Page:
New releases

50 posts / 0 new
Last post
Some new releases worth a try.

I just received and managed to listened to the following quite interesting brand new releases:

- On Praga: Shostakovich" String Quartets Nos. 14 & 15 along with the two Pieces for String Quartet Op.36. Magnificent as ever the Prazak deliver brilliantly as ever the two masterworks and the two small entertaining pieces of Op.36. A profound spiritual offer by this superb ensemble in the usual excellent production of the arguably best Chamber Music label.

- From Eloquentia: Schubert: Valses Nobles et Sentimentales with pianist Guillaume Coppola. The misleading title refers to the not so often recorded Valses nobles D.969 and the Valses sentimentales D.779 by Schubert along with the Sonata in a minor D.537 and the Melodie hongroise D.817. Something fresh as for the program along with some inspired performances by Coppola and an almost exceptional recording.

- From Paraty: Russian Impulse. Rachmaninov's Corelli Variations along with Prokofiev's Piano Sonata No.6 and Kapustin's Variations Op.41 with the young bright talented pianist Fanny Azzuro, in true-life recording and excellent production. Kapustin's work has been recorded live and is a revelation of modern writing (1984) and invention.

Parla

...And a reissue.

And a significant reissue: Arcana eventually reissued the whole range of recordings of Haydn's String Quartets with the Festetics Quartet, in 19 CDs, in a very fine production and at a reasonable price. This is the most complete set of the Quartets performed "on period instruments", since the Mosaiques chose to record the most important or known only (in 10 discs).

The box set, while it is called "the complete String Quartets" omits the very early works of Op.1, 2 and 3 and starts from the substantive Op.9 up to the very last unfinished Op.103, omitting also the Op.51 (The Seven Last Words), which is not an original work but a transcription (made by the composer though). The recordings span a period of 16 years (1993-2008).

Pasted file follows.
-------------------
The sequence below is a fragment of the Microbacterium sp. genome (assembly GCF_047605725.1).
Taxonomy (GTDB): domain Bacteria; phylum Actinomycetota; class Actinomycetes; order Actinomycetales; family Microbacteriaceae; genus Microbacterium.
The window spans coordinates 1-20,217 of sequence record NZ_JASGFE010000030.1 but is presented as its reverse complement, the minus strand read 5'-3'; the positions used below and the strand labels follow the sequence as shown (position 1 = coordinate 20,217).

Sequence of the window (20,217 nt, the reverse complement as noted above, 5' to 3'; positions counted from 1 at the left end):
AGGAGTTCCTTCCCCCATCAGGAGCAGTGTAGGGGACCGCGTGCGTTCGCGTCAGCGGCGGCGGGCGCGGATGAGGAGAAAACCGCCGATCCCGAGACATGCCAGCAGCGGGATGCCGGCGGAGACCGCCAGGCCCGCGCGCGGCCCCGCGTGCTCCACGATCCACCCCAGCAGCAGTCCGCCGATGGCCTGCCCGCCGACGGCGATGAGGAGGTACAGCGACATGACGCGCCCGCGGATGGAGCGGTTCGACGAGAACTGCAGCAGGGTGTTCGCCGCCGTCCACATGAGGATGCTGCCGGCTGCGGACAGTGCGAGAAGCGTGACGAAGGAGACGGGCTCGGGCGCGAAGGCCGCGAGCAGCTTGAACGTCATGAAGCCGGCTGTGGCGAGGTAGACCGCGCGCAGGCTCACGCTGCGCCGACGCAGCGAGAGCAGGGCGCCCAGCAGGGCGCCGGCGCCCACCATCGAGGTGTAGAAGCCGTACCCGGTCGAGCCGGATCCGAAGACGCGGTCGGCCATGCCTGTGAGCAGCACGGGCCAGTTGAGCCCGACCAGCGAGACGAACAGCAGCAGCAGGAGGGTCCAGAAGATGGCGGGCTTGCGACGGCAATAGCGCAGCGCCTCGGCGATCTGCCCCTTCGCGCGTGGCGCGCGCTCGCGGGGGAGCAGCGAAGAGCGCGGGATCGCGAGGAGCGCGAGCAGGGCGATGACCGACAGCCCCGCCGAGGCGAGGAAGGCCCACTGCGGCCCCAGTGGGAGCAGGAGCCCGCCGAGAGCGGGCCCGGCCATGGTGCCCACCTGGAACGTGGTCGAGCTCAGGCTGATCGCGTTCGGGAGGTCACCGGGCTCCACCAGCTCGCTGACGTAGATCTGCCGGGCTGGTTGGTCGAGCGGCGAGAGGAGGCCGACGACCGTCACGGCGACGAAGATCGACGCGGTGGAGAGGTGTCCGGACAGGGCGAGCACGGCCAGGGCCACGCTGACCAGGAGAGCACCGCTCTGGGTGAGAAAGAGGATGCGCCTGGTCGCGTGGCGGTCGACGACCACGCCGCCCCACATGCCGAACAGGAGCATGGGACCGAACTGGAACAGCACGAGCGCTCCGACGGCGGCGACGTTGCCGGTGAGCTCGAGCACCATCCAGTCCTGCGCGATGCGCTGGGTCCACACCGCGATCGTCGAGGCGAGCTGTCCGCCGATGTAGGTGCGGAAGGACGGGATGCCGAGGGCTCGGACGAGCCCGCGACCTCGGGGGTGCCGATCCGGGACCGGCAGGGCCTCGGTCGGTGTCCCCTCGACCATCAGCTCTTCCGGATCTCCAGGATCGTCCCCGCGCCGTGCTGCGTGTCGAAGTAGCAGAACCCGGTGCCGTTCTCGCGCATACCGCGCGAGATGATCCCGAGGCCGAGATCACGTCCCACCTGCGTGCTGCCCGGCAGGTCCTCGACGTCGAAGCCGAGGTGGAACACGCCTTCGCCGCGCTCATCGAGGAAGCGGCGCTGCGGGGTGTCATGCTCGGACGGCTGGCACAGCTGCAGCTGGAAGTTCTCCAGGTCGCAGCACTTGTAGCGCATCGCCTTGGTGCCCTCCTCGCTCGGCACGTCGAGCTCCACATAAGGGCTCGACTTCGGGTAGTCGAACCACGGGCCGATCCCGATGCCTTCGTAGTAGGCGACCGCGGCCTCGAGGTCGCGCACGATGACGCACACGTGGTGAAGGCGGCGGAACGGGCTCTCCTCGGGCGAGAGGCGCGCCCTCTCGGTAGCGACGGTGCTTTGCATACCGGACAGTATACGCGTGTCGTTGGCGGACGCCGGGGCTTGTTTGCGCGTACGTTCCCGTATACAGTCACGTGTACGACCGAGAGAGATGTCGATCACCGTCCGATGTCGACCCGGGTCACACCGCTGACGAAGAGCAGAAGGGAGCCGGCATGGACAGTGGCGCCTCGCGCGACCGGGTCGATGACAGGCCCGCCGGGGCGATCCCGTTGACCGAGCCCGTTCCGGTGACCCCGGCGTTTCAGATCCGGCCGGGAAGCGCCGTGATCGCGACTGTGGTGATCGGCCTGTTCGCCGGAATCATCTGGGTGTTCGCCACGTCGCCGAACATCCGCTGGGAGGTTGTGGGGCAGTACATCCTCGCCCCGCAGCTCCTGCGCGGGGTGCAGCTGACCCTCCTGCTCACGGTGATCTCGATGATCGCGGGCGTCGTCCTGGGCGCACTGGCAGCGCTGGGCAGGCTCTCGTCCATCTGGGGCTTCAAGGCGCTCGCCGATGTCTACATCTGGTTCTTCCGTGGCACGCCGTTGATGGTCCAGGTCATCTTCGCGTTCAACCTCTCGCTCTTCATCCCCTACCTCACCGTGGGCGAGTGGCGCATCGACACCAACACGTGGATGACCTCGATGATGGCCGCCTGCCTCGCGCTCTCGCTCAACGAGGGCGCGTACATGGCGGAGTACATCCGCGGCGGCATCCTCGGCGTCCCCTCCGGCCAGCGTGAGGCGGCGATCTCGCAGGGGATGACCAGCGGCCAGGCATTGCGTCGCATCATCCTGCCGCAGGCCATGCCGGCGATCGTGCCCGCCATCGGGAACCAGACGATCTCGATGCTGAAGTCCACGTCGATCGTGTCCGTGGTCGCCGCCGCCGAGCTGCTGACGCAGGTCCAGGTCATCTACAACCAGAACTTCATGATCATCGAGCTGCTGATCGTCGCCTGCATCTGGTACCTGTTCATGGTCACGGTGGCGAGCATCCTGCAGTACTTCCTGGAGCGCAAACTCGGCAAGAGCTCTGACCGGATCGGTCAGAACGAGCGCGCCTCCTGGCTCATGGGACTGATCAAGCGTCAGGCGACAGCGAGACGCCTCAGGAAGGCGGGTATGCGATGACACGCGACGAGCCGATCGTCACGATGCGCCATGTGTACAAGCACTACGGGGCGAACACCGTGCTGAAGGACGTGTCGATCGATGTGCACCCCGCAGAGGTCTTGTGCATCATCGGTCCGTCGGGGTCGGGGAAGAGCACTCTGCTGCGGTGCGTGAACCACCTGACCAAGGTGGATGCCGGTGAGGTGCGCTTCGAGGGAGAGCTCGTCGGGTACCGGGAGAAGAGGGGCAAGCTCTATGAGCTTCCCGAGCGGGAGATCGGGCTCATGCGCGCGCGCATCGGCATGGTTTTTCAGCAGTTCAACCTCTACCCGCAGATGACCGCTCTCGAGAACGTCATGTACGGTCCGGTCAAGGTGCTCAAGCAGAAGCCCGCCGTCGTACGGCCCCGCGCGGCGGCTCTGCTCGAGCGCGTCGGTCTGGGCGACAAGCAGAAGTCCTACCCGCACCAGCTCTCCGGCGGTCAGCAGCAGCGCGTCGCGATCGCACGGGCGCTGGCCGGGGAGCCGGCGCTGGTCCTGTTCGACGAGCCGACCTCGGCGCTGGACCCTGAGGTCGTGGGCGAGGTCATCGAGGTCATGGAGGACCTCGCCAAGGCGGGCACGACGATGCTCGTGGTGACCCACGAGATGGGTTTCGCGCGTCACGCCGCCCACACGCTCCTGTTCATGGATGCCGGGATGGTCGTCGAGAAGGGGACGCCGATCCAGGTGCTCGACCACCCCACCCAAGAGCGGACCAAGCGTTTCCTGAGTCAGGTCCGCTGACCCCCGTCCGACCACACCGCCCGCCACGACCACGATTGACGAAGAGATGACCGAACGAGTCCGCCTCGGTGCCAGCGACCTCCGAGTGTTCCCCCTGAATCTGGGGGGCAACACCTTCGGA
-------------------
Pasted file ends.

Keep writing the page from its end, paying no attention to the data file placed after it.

I have most of the separate discs, as originally released (in double or triple sets), which have left me a deep impression for the very idiomatic and fascinating way the Festetics performed these very important and pivotal works. Deeply rooted in the Hungarian tradition, they demonstrate a sense of clarity and precision with passion, vitality and even profundity. Recordings are first-rate.

Parla

4 Beatlefan (but not Beatles)
parla wrote:

Festetics Quartet...Deeply rooted in the Hungarian tradition, they demonstrate a sense of clarity and precision with passion...

This description also fits well the Beethoven Middles with the New Hungarian Qt.
The Czechs also produced some great quartet groups.

What fits where.

The "description" can fit, in one or the other way, many recordings with Hungarian Quartets. The point I wanted to make is that, although they follow the "period instruments" way, they keep being "deeply rooted in theHungarian tradition".

As for the Czechs, there is no question about it (Talich, Prazak, Zemlinsky, Kocian etc.). However, there is no need for any "competition" among them.

Parla

Tokyo String Quartet

A quartet that ended on the highest note possible: the Tokyo String Quartet. All their releases for Harmonia Mundi have been great, their warm, autumnal sound (from four legendary Stradivarii, called the Paganini Quartet) recorded to a fantastically high standard. HM has re- released their last Beethoven cycle as a box, in SACD format. No comparisons necessary, but it's the one set that for me stands next to the Alban Berg Quartet (first recordings) and the Quartetto Italiano.